A Piece of Gulfport History Restored

Keith Stillwagon begins work on the mural restoration at The Historic Peninsula Inn.

In the early 1990s, James Lodato, purchased what is now The Historic Peninsula Inn, with the idea of turning it into an art center. Artists who lived in the community began frequenting the then-vacant building on weekends, setting up their easels outdoors to paint. Local artist Keith Stillwagon became involved with the group.

“It was almost a ritual where artists brought easels down on Saturdays. Musicians came down to play. Painting became an all-day affair on the weekends,” says Stillwagon.

In 1995, Lodato invited artists to paint murals on the existing building. Stillwagon painted a mural on the wall in the back parking lot featuring one of his favorite subjects, the Florida panther. In addition to the Florida panther, Stillwagon incorporates American eagles in almost all of his landscapes and seascapes plus birds and flowers that are indigenous to the area. Once the mural was complete, he signed and dated the painting.

“The Florida panther is almost extinct due to habitat encroachment. For the mural, I envisioned what Boca Ciega Bay and the surrounding area looked like 100 years ago,” he said.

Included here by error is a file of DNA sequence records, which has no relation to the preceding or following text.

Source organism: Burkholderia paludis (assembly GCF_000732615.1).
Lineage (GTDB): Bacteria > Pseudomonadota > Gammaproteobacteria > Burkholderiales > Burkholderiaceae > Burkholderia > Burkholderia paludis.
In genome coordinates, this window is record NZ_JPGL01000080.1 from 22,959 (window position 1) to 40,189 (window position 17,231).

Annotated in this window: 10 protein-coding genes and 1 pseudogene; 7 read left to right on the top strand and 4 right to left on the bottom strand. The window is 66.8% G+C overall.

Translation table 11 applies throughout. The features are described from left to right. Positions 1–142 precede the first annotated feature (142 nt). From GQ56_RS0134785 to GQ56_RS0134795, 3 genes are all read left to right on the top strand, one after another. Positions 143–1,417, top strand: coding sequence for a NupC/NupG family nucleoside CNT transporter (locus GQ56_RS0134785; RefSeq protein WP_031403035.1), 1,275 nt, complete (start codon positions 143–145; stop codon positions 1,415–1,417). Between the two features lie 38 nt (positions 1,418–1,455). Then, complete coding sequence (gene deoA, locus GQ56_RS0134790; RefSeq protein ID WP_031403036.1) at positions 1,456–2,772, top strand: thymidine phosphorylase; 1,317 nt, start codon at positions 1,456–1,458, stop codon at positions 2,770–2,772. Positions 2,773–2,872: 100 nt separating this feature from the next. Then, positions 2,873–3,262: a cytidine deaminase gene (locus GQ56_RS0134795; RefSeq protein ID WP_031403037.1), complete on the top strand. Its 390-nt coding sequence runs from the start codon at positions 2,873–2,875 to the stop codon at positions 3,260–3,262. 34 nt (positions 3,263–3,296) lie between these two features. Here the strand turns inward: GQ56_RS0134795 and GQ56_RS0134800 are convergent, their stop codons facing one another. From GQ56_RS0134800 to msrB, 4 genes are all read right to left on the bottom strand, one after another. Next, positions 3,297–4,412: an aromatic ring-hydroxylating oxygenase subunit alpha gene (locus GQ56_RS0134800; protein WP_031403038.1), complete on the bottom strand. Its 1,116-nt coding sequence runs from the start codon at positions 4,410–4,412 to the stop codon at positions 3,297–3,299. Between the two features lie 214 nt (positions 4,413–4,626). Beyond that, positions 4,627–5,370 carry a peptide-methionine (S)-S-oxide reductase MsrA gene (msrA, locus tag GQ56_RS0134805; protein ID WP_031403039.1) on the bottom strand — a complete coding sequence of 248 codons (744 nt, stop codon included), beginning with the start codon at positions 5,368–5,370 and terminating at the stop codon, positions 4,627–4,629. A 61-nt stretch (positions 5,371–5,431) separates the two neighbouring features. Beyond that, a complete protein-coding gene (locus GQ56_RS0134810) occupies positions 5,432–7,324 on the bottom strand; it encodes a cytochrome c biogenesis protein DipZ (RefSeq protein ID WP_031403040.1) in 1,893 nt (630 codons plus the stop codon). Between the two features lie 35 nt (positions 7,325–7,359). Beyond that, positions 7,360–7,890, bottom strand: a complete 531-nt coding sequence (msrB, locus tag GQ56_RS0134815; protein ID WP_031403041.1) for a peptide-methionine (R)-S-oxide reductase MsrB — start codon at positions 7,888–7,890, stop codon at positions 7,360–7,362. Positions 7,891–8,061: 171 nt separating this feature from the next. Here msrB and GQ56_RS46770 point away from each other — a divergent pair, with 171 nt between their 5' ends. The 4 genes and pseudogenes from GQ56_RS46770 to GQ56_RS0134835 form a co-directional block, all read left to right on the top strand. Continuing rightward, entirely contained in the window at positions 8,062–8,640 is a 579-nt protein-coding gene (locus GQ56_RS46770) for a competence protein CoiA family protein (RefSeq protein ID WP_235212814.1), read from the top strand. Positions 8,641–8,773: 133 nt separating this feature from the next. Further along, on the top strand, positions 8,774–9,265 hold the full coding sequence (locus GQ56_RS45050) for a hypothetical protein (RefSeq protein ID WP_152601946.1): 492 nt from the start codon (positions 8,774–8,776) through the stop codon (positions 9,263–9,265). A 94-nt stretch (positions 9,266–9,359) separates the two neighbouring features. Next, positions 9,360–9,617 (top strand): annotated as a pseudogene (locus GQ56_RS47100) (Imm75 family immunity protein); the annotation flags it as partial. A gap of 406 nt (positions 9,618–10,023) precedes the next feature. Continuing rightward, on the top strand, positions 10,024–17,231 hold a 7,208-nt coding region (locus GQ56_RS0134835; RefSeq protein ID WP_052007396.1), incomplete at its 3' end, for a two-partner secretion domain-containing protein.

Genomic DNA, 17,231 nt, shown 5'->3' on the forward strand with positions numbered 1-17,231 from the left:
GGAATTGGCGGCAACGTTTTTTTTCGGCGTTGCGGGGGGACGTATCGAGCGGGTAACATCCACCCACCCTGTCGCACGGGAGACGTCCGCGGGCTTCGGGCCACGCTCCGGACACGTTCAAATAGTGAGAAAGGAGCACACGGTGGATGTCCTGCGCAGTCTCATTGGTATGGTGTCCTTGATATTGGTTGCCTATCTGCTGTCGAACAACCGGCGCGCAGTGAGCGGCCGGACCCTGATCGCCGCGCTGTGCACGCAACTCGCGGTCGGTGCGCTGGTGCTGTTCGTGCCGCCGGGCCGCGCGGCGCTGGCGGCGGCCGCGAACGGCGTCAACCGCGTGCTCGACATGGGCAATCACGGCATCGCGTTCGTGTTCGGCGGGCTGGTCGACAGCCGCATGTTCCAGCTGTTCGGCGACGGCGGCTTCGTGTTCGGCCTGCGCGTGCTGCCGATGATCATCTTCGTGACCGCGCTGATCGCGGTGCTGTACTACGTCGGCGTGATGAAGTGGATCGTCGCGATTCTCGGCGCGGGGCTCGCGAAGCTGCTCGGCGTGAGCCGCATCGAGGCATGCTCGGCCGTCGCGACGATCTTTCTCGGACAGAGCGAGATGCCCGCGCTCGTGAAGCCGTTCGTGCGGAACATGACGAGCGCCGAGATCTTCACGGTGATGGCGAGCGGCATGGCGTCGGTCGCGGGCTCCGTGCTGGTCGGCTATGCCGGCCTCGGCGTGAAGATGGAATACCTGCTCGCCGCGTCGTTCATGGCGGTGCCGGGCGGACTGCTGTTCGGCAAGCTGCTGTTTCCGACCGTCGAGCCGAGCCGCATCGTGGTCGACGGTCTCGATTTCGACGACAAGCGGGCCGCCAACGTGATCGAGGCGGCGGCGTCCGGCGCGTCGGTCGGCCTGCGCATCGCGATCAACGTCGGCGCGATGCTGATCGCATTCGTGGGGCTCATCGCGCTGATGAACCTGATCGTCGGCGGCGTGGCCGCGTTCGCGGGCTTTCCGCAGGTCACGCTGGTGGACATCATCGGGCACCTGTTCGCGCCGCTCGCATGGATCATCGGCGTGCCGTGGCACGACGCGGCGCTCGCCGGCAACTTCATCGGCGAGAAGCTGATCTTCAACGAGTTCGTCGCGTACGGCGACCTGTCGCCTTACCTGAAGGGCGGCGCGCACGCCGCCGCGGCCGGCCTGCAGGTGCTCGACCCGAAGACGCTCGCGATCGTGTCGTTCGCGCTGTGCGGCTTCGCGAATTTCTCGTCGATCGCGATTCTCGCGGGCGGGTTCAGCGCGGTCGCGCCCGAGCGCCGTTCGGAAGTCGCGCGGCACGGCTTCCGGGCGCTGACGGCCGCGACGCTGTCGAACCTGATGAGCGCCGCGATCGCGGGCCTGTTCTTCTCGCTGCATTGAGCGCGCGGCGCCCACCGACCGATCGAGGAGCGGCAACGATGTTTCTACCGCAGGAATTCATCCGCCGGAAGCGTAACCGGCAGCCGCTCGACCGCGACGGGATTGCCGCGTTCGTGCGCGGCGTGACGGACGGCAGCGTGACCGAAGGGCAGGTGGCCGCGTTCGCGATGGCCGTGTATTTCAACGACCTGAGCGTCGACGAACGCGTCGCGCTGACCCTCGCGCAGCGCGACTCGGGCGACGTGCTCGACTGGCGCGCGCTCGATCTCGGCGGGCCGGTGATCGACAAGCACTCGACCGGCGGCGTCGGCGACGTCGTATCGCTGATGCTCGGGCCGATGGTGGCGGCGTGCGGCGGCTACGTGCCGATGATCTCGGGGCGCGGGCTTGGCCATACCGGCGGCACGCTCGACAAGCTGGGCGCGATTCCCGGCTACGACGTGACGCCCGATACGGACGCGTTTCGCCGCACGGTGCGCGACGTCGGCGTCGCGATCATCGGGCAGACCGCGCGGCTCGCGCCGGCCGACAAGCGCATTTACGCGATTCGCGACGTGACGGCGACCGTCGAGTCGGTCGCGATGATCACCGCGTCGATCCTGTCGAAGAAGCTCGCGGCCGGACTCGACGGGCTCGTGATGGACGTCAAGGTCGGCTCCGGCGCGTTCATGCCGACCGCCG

The building was later sold to owners who turned it into an inn. The mural began to fade, particularly from spray guns used above the mural during construction that dripped down onto the painting, creating fogginess. Stillwagon, who was still painting murals locally and in locations as far away as southern France, repeatedly asked the owners what they planned to do with his mural, but says he did not get a satisfactory response.

Twenty-one years later, Stillwagon is restoring the mural at the request of the new owner of The Peninsula Inn, Veronica Champion. After no contact with the previous owners for the past five years,  Champion called Stillwagon three or four months ago, introducing herself as the new owner of The Peninsula Inn and asked him if he would be interested in restoring his mural.

“Of course I said ‘yes,’” says Stillwagon. “I had given up on it years ago. Veronica Champion is my hero. To care so much about art in general and mine in particular was wonderful.”

“I come out back every morning,” says Champion. “I love the mural. I found it beautiful and part of the history of the inn.”

So Stillwagon got to work.

“I had to fill in some gaping holes and repaint every inch. I am also using brighter colors and more current styles,” he says. “It is an entirely new painting, except the panther stays.”

Champion plans to install lighting and create a flower garden underneath to enhance the mural’s design.

“I can see people coming out after dinner and having their picture taken with it,” says Champion.

“This mural means so much to me that I want to give it my full attention until I’m happy with it,” says Stillwagon. “This was my very first mural in the Tampa Bay area, and I am very sentimental about this painting.”

The new mural is almost complete. Once it is finished, Stillwagon will again sign it, only this time with a new date, over 20 years later.

 

 

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